Here’s the link. Rachel commented on this article, and you can find her wonderful comment right below. She was an inspiration to so many people.
I am now remembering stuff about Rachel, a few things she told me and that I witnessed. I didn’t put two and two together, but now, I have more information about patient harm than I had before. I see her death as tragic.
She told me the following: She stated that she’d had a procedure or surgery done for ovarian cancer. She stated that something hadn’t gone right about the surgery. She said that due to medical error, her cancer, which could have easily been eradicated, wasn’t. She said whatever medical people were involved had caused her cancer to spread. And she added what I’ve come to learn about malpractice: The patient has no recourse.
The last time I saw Rachel was in 2013. I recall I visited her in her home in 2012. She and I were on the phone first and then she invited me to drop by. This is what I saw.
She sat at the far end of the room. She looked different. I realized she had no hair. Rachel apologized, explaining that she had her wig off. She said, “Some people get uncomfortable around me when I don’t wear it because a bald head reeks of cancer.” I told her it didn’t bother me in the least. She was finishing up some work on her laptop. Her service dog, Zoe, came to say hello to me.
Rachel finished up what she was doing. I told her that I was amazed at her apartment. “It’s beautiful!” I said.
Rachel told me I should apply for Section 8. I explained that already I was in my 50’s. Should I apply, the waiting list was now ten years. I didn’t want to say to her that I didn’t think I’d live that long. She knew what I meant, though.
I met Rachel through my church. It didn’t take long before she reached out to me. I recall one thing she said was that folks found it difficult to be friends with someone who has to face death at far too young an age. She knew I’d been in the mental health system just as she had been.
Rachel told me she used to deal with suicidal urges, so to her point of view, facing impending death meant a double-whammy. She told me she had a feeling I could relate to what she was saying. I told her that many people with eating disorders like myself come close to death due to low weight, dehydration, or other medical complication related to malnutrition. I told her that I had gone to bed at night so many times wondering if I was going to wake up alive in the morning.
May 23, 2014, Rachel died in her sleep. This has been a mystery to me ever since I heard the news. She was ten years younger than me. Why had this occurred? Was her death dismissed and forgotten about? Was there no investigation? People don’t die by magic.
Let no person’s voice ever go unheard. I know in my heart that this was a suspicious death and should have been thoroughly investigated. I personally need answers to this, knowing what I know.
I know more about malpractice now that I did before. A person who is victim of malpractice is often totally discredited. I’m sure that’s what happened to Rachel. Someone saw to it that she was made to look like a complainer, nothing more. Someone saw to it that people around her doubted her claims.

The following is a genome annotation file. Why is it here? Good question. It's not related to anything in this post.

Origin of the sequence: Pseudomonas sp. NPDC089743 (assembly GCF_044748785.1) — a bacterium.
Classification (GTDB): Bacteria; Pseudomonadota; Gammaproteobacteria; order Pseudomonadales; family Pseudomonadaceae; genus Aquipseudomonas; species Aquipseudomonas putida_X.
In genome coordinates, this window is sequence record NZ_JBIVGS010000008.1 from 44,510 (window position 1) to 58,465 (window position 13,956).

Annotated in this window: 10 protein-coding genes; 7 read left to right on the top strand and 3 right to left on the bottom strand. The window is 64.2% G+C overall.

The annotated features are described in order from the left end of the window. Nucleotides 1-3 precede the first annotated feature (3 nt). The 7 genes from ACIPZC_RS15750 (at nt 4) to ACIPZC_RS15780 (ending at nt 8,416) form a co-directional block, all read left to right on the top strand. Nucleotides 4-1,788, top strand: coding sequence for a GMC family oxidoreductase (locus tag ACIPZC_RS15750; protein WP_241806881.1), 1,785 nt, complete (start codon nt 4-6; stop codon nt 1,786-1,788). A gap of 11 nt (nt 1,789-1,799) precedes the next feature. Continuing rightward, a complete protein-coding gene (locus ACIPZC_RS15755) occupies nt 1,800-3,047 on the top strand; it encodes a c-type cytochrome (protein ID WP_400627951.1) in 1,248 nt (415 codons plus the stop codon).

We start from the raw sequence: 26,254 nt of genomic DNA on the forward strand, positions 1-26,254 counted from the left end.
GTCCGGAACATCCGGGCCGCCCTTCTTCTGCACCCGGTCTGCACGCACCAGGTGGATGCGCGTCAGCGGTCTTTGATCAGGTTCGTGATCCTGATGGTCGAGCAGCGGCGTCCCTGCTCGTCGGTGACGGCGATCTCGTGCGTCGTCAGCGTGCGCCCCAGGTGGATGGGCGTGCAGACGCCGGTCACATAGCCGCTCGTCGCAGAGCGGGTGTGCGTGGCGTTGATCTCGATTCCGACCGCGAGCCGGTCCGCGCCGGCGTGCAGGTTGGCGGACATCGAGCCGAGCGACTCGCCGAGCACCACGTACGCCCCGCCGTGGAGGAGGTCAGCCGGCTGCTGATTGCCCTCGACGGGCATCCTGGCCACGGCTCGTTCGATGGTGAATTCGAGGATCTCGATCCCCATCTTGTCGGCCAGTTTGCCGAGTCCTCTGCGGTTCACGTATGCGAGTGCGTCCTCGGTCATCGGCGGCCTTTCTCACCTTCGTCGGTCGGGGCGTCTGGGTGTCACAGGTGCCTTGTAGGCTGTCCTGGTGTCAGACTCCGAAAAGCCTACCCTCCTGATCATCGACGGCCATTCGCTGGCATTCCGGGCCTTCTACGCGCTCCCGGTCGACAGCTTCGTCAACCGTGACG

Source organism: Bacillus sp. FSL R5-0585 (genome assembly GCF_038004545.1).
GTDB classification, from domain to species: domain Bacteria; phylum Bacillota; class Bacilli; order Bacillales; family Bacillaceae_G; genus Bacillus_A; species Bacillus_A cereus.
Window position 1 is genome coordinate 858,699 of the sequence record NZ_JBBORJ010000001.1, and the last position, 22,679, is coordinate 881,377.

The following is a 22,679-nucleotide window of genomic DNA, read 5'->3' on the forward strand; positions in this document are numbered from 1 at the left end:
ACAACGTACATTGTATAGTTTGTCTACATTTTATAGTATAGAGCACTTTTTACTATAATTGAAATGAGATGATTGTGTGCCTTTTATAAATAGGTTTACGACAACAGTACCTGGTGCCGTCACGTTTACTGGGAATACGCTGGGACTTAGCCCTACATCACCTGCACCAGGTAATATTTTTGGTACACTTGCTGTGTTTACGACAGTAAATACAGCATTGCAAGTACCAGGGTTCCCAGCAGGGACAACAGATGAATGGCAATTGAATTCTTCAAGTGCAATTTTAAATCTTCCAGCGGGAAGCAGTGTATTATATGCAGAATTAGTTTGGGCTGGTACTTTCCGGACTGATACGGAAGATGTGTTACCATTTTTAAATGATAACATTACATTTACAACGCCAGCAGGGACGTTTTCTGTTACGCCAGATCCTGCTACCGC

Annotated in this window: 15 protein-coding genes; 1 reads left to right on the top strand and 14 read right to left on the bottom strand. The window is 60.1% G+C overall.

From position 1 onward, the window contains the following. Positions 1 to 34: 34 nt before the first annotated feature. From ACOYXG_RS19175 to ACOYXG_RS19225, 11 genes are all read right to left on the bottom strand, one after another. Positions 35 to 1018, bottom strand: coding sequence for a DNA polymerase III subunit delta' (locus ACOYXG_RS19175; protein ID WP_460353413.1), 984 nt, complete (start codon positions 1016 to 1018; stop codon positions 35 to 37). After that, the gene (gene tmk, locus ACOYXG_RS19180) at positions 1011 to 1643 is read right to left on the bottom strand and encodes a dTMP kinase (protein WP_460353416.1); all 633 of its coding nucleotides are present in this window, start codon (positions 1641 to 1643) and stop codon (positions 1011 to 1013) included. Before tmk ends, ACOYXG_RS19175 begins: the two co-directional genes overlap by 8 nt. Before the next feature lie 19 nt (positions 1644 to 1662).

I know this, because that’s what happens to people who are victims of malpractice. Those who have been wronged get screwed. Rachel was intelligent and insightful and I personally believe what she told me. People who are victims of malpractice often are illegally denied medical care, and are lied to as a way to cover up wrongdoing. We think of it as blacklisting. She was flagged. Of course she was!
Rachel told me she still took cancer pills. Yet one day I recall she announced in church that she was cancer-free. Who told her this? Were her medical records fudged to hide wrongdoing? This is fairly standard procedure, to cover up the truth.
If the medical profession wanted to see to it that she believed she was cancer-free, then how did she acquire the cancer drugs? Were these prescribed or did she obtain them illegally? She told me she knew that cancer drugs killed noncancer cells as well as cancer cells. But if these powerful medical institutions were lying and covering up the truth, then maybe she knew she needed something, and took her problems into her own hands. Why? Because people who are denied care take care of themselves any way they can.
I agree that Rachel could be difficult at times. I know anyone who is victim of malpractice tends to be bitter for a long time. Of course she had no recourse, not only that, the doctors who were so scared of her (due to her awareness and intelligence) saw to it that she was screwed every time she tried to get medical care. She must have felt trapped, with no way out in sight.
It was difficult for Rachel to be tactful, and at times, she came on strong. Of course she had these problems! So many others who are abused end up angry, especially when they aren’t believed by most around them.
Rachel, if you can read this now, I want to let you know that you were one of the key people who helped me realize that Mental Health Care is a farce and a lie. I admired you so much, even when spats between us kept us from communicating. Right after I left the States, I wanted to call you. I never had the chance. You died ten days after the day I departed.
I don’t know what killed you, Rachel. I have always contended that it was lack of love. Call it a broken heart if you wish. They should have believed you. They should have listened. May we all listen now, and hear your words. Rest in peace.